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Congress may consider mandatory ISP snooping: It didn't take long for the idea of forcing Internet providers to retain records of their users' activities to gain traction in the U.S. Congress Last week, Attorney General Alberto Gonzales, a Republican, gave a speech saying that data retention by Internet service providers is an "issue that must be addressed." Child pornography investigations have been "hampered" because data may be routinely deleted, Gonzales warned.
Now, in a demonstration of bipartisan unity, a Democratic member of the Congressional Internet Caucus is preparing to introduce an amendment--perhaps during a U.S. House of Representatives floor vote next week--that would make such data deletion illegal.
Colorado Rep. Diana DeGette's proposal (click for PDF) says that any Internet service that "enables users to access content" must permanently retain records that would permit police to identify each user. The records could not be discarded until at least one year after the user's account was closed. (CNet News)
The End of the Internet? The nation's largest telephone and cable companies are crafting an alarming set of strategies that would transform the free, open and nondiscriminatory Internet of today to a privately run and branded service that would charge a fee for virtually everything we do online.
Verizon, Comcast, Bell South and other communications giants are developing strategies that would track and store information on our every move in cyberspace in a vast data-collection and marketing system, the scope of which could rival the National Security Agency. According to white papers now being circulated in the cable, telephone and telecommunications industries, those with the deepest pockets--corporations, special-interest groups and major advertisers--would get preferred treatment. Content from these providers would have first priority on our computer and television screens, while information seen as undesirable, such as peer-to-peer communications, could be relegated to a slow lane or simply shut out.
Under the plans they are considering, all of us--from content providers to individual users--would pay more to surf online, stream videos or even send e-mail. Industry planners are mulling new subscription plans that would further limit the online experience, establishing "platinum," "gold" and "silver" levels of Internet access that would set limits on the number of downloads, media streams or even e-mail messages that could be sent or received. (The Nation)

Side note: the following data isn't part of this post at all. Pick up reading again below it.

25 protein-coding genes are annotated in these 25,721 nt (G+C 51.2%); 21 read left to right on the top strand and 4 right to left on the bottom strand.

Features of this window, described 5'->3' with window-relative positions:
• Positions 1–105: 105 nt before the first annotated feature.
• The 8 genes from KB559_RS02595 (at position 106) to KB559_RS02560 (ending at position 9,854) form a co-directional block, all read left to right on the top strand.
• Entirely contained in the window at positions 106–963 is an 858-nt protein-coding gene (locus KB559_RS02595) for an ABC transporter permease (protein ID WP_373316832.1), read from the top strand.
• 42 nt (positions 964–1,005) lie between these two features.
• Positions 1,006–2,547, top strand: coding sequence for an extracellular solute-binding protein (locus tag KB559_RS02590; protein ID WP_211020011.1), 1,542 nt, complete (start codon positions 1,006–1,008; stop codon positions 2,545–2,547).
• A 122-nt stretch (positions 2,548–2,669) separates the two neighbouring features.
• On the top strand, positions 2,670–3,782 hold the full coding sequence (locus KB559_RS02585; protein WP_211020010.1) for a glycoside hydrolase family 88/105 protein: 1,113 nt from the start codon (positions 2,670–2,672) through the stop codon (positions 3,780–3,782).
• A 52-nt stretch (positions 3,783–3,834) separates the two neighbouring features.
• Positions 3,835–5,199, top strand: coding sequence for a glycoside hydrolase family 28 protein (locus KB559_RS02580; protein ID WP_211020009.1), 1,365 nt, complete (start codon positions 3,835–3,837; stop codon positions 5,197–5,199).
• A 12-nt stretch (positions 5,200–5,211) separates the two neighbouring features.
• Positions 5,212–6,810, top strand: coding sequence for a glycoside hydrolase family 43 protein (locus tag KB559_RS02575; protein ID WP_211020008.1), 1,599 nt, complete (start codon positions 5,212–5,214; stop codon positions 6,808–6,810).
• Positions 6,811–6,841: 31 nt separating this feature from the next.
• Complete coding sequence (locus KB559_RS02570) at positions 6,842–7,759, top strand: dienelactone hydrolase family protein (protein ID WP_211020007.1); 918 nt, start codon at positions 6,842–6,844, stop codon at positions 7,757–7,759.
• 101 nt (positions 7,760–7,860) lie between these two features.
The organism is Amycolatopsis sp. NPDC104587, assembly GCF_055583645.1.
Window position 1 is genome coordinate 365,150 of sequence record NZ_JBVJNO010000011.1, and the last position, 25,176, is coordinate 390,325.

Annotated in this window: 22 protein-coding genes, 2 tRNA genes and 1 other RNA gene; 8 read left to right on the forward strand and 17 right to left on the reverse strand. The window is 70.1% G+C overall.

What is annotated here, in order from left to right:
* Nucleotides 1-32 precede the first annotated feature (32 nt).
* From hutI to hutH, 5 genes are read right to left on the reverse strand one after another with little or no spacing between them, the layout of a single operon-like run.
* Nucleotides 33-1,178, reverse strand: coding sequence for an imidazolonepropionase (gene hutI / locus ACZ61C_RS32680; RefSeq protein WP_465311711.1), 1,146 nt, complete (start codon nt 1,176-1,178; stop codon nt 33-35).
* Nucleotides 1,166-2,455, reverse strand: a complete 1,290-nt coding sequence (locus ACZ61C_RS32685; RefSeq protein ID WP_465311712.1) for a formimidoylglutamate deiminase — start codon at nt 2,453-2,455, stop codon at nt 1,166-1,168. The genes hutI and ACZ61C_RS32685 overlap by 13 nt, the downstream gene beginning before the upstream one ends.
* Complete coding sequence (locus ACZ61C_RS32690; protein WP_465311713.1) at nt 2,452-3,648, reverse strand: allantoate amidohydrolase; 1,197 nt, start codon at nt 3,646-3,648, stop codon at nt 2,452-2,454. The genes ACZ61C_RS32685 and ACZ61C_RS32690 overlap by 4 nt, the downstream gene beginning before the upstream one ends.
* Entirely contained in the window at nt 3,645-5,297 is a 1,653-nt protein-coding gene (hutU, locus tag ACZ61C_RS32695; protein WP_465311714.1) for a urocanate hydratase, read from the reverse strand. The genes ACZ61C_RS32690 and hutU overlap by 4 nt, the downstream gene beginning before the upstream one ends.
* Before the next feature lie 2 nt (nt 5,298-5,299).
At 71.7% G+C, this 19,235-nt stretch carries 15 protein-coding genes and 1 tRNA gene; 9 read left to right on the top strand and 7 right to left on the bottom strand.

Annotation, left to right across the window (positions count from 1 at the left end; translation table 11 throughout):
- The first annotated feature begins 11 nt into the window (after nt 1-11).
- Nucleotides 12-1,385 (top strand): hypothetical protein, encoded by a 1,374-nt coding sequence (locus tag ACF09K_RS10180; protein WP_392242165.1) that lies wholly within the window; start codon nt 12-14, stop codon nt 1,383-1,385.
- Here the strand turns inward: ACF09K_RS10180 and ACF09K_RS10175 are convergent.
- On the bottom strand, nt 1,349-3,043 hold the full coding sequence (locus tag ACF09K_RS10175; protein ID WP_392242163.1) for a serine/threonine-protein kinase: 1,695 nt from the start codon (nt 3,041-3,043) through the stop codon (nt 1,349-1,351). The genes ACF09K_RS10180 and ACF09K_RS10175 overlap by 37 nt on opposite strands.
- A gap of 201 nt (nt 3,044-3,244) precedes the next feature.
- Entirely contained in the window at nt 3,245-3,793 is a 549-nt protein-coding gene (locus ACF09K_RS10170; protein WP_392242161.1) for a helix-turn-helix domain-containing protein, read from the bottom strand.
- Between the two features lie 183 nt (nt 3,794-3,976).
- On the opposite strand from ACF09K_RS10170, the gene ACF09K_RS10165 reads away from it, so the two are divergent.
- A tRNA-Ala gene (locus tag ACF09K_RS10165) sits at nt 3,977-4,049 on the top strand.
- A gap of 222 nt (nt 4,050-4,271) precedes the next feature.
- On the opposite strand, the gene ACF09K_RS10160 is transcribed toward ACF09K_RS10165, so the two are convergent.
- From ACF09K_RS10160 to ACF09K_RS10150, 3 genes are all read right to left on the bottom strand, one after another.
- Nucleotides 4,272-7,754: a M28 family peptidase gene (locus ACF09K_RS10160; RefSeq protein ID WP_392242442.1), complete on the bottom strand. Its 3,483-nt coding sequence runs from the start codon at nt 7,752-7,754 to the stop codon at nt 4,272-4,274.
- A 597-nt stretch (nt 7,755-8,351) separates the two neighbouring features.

Terrorist watch list at airports tops 1 million names The terrorist watch list was created after 9/11 to alert airport personnel to potential threats to national security. Now, according to the American Civil Liberties Union, the list has grown to over one million names.
"America's new million-record watch list is a perfect symbol for what's wrong with the administration's approach to security," said Barry Steinhardt, who heads the ACLU's technology and liberty program. "Putting a million names on a watch list is a guarantee that the list will do more harm than good by interfering with the travel of innocent people and wasting huge amounts of our limited security resources on bureaucratic wheel-spinning," (Los Angeles Times)
Kennedy has company on airline watch list A second prominent lawmaker said Friday that he's been subjected to extra security at airports because his name appears on a list designed to prevent terrorists from boarding planes (CNN)
Terrorist watch list hits 1 million Federal data show the rise comes despite the removal of 33,000 entries last year by the FBI's Terrorist Screening Center in an effort to purge the list of outdated information and remove people cleared in investigations (USA Today)
FEMA for Kids "Terrorism is the use of threat or violence to scare governments into changing their policies. The attacks on the World Trade Center and the Pentagon on September 11, 2001, are examples of acts of terrorism." (Federal Emergency Management Agency)
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